Sant Andrew and his brother Simon were originally from Bethsaida on Lake Gennesaret. They owned a house in Kafarnaum and were fishermen.
Andrew was first a disciple of John the Baptist, who led him to Jesus. Andrew then showed his brother Simon the way to have faith in Jesus Christ. Thus Andrew received his traditional nickname ‘The First Appointed’.
When Andrew was proclaimed an apostle in A.D. 26, he was thirty-three years old.
He was a good organizer, but an even better administrator. He was one of the four apostles who belonged to the inner circle, but his appointment by Jesus as head of the apostolic group meant that he served with his brethren while the other three enjoyed a very close association with the Master.
Altar of Saint Andrew in San Andrea della Valle (Rome)
The Crucifixion of Saint Andrew in San Andrea della Valle (Rome)
Of all the apostles, Andrew was the best judge of character. Andrew remained chief of the apostle corps until the very end.
After Pentecost, he set out on a missionary journey to preach the Gospel in Asia Minor and Greece. The episcopal see of Constantinople traditionally dates back to its foundation by Andrew.
There is no detailed information about Andrew in the Acts of the Apostles of Lukas. It is unanimously reported that he was crucified by Patras at the time of governor Egea.
He had become aware of the apostle because of many miracles. Among other things, he gave back the eyesight of the blinded Matthew. He was also responsible for many healings and revivals. He built churches and carried out conversions.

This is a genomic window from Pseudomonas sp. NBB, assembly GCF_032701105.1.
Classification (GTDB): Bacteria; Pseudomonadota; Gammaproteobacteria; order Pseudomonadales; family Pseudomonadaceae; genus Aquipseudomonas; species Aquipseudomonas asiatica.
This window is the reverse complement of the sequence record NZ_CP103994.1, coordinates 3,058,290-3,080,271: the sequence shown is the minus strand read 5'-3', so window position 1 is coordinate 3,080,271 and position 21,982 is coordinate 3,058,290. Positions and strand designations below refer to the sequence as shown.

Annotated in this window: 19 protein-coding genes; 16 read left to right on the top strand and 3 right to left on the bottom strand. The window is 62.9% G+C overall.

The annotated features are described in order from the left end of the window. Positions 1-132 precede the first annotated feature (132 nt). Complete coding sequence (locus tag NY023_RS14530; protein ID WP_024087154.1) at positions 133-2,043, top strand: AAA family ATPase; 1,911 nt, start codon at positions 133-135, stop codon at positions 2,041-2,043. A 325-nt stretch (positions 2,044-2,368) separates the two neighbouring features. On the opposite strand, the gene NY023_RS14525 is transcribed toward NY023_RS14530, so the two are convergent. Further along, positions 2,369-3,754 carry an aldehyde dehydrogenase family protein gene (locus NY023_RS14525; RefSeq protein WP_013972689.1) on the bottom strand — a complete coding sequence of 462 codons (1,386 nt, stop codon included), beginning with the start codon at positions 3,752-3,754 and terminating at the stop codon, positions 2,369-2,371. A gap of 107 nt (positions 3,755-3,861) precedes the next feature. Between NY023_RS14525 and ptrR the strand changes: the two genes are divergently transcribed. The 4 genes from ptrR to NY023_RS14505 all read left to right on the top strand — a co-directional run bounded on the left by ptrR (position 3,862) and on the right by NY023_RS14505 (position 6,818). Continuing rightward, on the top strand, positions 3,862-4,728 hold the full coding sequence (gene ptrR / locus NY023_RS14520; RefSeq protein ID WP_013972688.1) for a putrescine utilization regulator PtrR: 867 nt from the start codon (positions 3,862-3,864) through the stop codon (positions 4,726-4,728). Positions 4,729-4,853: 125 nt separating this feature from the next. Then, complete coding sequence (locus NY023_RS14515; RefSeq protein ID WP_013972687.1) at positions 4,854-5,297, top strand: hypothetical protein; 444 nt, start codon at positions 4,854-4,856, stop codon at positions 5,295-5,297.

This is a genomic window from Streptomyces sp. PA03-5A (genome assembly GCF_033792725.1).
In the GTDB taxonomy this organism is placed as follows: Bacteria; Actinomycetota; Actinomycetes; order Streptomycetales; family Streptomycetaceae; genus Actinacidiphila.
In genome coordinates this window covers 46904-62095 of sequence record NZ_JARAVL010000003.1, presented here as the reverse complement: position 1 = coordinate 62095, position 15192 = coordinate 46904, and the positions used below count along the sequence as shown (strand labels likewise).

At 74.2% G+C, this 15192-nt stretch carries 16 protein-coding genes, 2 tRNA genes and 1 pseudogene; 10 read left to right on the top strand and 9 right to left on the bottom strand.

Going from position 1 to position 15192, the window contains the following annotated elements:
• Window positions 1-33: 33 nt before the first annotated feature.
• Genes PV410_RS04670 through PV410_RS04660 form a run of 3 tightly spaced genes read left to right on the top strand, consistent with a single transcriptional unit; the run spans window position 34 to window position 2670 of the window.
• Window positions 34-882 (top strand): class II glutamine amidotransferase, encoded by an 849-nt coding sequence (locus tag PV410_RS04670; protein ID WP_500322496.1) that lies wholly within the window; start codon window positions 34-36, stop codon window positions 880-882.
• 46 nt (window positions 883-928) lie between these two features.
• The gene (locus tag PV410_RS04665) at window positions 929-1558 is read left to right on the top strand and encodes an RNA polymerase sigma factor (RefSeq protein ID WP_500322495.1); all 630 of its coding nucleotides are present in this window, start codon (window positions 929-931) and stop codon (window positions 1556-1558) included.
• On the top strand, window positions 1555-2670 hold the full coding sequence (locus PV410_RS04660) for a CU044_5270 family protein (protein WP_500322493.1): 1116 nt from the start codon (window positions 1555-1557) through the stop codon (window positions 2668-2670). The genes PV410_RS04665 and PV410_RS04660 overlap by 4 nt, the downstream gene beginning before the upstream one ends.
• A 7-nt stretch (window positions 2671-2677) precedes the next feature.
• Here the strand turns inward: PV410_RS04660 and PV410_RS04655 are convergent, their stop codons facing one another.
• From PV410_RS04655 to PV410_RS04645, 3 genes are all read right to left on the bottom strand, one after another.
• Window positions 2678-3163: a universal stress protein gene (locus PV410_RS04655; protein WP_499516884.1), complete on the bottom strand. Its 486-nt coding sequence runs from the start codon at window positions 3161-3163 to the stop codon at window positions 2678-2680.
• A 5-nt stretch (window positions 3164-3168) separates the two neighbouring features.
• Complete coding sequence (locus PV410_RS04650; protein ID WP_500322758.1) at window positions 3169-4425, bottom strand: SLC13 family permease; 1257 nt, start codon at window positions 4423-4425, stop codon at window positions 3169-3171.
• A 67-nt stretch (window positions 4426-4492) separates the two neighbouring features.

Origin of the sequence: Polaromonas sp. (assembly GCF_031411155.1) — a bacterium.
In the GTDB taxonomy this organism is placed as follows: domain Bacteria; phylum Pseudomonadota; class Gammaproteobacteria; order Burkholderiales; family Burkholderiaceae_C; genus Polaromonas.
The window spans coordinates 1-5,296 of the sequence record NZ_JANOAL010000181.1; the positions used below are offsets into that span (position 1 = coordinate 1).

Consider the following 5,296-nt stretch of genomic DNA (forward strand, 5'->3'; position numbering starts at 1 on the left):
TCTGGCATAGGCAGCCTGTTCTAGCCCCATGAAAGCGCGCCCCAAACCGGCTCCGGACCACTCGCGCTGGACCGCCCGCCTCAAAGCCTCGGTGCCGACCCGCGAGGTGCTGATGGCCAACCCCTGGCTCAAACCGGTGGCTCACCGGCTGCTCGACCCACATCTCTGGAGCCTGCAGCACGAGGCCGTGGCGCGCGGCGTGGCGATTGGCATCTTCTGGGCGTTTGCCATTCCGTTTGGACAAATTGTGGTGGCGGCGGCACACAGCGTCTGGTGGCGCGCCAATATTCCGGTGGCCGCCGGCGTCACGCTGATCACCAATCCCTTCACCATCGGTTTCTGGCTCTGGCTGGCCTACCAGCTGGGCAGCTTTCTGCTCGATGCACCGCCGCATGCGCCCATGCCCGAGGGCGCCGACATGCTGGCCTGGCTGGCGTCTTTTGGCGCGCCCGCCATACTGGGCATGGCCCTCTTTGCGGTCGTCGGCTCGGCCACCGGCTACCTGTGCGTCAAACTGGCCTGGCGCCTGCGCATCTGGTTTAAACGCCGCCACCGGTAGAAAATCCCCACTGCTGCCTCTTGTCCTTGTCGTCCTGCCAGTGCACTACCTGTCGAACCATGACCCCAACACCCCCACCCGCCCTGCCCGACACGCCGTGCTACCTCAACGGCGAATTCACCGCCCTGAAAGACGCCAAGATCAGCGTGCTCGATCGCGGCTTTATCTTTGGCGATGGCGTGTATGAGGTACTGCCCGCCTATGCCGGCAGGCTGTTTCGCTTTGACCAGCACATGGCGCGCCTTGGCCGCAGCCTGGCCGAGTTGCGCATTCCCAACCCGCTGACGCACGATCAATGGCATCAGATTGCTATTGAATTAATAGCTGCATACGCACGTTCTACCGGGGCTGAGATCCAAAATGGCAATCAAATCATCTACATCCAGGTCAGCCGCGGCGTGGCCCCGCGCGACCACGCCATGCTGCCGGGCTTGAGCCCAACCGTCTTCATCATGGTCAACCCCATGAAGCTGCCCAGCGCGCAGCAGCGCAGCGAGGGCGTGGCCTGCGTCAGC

Saint Andrew could not convince the governor of Christianity. According to legend, however, he healed Maximilla, the wife of Egea, converted and encouraged her to abstain.
Thereupon Egea ordered the scourge of Andrew with rods and his slow death on the cross. According to tradition, this crucifixion took place on a cross with diagonal beams – the so-called St. Andrew’s cross. Hanging on the cross for two days, the dying man preaches to the people, veiled by a heavenly light. Egea visited him, mocked him and then fell into madness. The governor died before he reached his house again. His Christian wife then had Andrew buried honorably.
Saint Andrew is credited with numerous miracles. Among them, he freed the prisoner Matthias in Mirmidonia, healed a blind man, converted cannibals and the raised a dead child to life.
The relics of the Apostle are known for the “manna” they secrete. It is a miraculous amber-colored substance given to the sick. His head was kept in St. Peter’s Basilica until 1964, when it was transferred to Patras.
One of his most celebrated miracles is the liberation of Amalfi on June 27. On this day in 1544, with the help of St. Matthew the Evangelist, he is said to have liberated the city from the privateer Ariadeno Barbarossa. In a great annual procession the silver bust (weighing about 800 kilos) of the saint is carried through the city.
Saint Andrew is regarded as patron Saint and as the apostle of Asia Minor, Constantinople, the Russians, and the Romanians. He is the national saint of Russia, Scotland and Romania. He is called for marital bliss and child blessing and against gout, sore throat and cramps. His commemoration day is November 30. Attributes of the saint are the St. Andrew’s Cross, fishes and ropes.
Statue of Saint Andrew in San Giovanni in Laterano (Rome)
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